The Bottom Line: This book has it all: mystery, intrigue, and murder. It is a quick read that will leave you wondering just how one man could fool everyone with his outrageous lies. Highly recommended for fans of true crime stories, mysteries, and deception. Several pages of fascinating black and white photos are included as well.

Book Club Notes: The discussion for this pick was well attended and lively. The average rating for the book was 4+, with a range from a low of 3 to a high of 5. There was a lot of excitement about this book, and many participants commented that is was hard to put down.

It has been a few years since the book was published, so there were a few loose ends. I gathered articles and photos to supplement the discussion and bring the group up to date. We were very interested in finding additional photos of John and Linda Sohus as well as Reigh Rockefeller.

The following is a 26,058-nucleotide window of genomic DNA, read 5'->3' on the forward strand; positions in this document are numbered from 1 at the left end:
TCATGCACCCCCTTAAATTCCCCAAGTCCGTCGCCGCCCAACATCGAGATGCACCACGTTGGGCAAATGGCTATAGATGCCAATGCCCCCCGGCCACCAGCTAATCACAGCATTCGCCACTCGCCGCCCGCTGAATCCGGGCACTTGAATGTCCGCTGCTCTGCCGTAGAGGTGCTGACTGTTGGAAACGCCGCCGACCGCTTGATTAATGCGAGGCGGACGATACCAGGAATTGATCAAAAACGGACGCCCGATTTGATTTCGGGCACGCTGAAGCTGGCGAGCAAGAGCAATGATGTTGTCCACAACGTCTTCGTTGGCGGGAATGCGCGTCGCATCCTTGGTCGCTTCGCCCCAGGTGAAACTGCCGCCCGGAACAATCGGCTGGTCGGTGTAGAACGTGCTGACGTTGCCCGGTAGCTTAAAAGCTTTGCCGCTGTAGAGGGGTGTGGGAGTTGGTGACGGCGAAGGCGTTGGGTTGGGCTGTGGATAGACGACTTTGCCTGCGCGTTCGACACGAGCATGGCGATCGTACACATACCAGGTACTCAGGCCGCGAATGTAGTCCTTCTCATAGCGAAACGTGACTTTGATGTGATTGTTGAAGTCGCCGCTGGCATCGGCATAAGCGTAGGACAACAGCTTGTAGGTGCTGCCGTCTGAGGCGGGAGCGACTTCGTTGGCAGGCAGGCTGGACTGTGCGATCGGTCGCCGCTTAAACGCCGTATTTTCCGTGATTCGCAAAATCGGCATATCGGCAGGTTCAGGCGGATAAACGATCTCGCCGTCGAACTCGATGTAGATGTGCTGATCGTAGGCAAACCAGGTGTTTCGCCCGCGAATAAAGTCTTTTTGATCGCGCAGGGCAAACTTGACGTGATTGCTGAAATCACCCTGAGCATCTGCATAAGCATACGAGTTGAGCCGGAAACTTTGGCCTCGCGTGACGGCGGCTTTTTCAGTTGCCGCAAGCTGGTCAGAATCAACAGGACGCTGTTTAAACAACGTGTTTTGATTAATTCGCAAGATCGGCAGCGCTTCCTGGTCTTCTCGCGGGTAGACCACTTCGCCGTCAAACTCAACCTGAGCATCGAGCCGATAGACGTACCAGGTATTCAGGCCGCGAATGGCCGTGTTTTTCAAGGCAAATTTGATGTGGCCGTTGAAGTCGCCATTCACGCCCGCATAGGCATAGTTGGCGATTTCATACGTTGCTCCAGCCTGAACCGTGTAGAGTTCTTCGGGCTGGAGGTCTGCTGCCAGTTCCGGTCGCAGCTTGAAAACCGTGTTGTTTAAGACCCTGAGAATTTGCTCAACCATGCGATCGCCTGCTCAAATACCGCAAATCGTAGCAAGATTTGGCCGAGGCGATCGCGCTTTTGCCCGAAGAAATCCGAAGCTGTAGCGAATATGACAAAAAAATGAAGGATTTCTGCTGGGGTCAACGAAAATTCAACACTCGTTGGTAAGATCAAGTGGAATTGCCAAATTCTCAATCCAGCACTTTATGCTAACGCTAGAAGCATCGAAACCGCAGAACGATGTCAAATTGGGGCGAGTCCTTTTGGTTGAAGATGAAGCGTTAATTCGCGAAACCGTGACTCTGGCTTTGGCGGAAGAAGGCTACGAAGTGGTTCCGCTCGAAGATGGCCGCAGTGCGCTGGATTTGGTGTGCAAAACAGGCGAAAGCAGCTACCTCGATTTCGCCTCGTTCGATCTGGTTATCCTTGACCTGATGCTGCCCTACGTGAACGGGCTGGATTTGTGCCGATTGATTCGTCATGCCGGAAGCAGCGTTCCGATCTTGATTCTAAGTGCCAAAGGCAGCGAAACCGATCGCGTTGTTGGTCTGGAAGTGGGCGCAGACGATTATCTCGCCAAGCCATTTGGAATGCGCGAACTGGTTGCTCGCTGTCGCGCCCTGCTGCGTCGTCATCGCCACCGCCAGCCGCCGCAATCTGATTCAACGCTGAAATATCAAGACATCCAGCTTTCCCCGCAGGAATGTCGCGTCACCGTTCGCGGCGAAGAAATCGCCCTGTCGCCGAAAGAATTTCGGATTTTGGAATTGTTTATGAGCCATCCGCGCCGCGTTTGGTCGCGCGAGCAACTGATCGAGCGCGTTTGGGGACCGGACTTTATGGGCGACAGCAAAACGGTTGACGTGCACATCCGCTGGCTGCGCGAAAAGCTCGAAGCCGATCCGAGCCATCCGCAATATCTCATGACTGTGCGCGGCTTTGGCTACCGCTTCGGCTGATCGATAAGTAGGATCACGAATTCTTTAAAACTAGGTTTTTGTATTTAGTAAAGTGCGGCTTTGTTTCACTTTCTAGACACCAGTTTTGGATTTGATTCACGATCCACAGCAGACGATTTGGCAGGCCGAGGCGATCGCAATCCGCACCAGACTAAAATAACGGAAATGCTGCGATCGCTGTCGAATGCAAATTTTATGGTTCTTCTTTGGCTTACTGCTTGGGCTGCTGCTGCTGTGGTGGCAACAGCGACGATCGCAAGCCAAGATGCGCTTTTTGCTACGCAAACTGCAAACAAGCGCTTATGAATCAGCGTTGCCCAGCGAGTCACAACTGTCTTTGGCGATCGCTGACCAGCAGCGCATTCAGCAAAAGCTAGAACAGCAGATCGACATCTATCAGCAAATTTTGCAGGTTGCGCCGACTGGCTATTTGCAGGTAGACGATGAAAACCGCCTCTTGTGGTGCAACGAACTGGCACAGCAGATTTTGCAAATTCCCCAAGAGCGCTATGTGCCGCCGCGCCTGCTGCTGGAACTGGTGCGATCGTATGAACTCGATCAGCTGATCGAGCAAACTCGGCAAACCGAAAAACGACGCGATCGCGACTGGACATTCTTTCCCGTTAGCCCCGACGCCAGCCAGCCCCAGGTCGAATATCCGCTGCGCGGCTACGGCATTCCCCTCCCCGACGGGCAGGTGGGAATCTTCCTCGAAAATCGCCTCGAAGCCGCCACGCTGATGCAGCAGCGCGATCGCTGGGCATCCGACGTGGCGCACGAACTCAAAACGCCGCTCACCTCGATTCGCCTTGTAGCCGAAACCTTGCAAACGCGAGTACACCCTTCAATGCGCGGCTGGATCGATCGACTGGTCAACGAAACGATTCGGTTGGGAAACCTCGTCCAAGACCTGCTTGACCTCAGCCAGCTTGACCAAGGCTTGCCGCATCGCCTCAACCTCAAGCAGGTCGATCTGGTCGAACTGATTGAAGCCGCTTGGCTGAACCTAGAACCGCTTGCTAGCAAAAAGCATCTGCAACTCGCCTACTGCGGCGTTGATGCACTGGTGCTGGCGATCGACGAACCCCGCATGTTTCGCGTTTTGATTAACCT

Questions for the discussion were available at BookBrowse. However, I also supplemented the discussion with a few of my own questions:

Q: Is truth sometimes stranger than fiction?

Q: Would you have confronted him?

Discuss the importance of churches and libraries in his life.

Q: Which was his greatest character?

The author writes: Nothing sparks a conversation between strangers faster than a walked dog. Dog people just talk to each other. P. 144 True or false?

Q: Sandra Boss: Innocent victim or enabler? Do you think the Rockefeller name was a big reason why Sandra stayed?

Q: Why didn’t anyone question the authenticity of the art?

Discuss Clark’s relationship with his daughter Reigh. Self-love vs. parental love.

Q: Was he crazy to the point of not knowing right from wrong? P. 316

Q: Are we all posers?

Additionally, I created a timeline to facilitate the discussion. Name changes are indicated in red.

Feb 21, 1961 – Born Christian Karl Gerhartsreiter in Bergen, Germany.
1978-79 – He came to America as a high school foreign exchange student. He lived in Berlin, CT. He became Chris Kenneth Gerhart.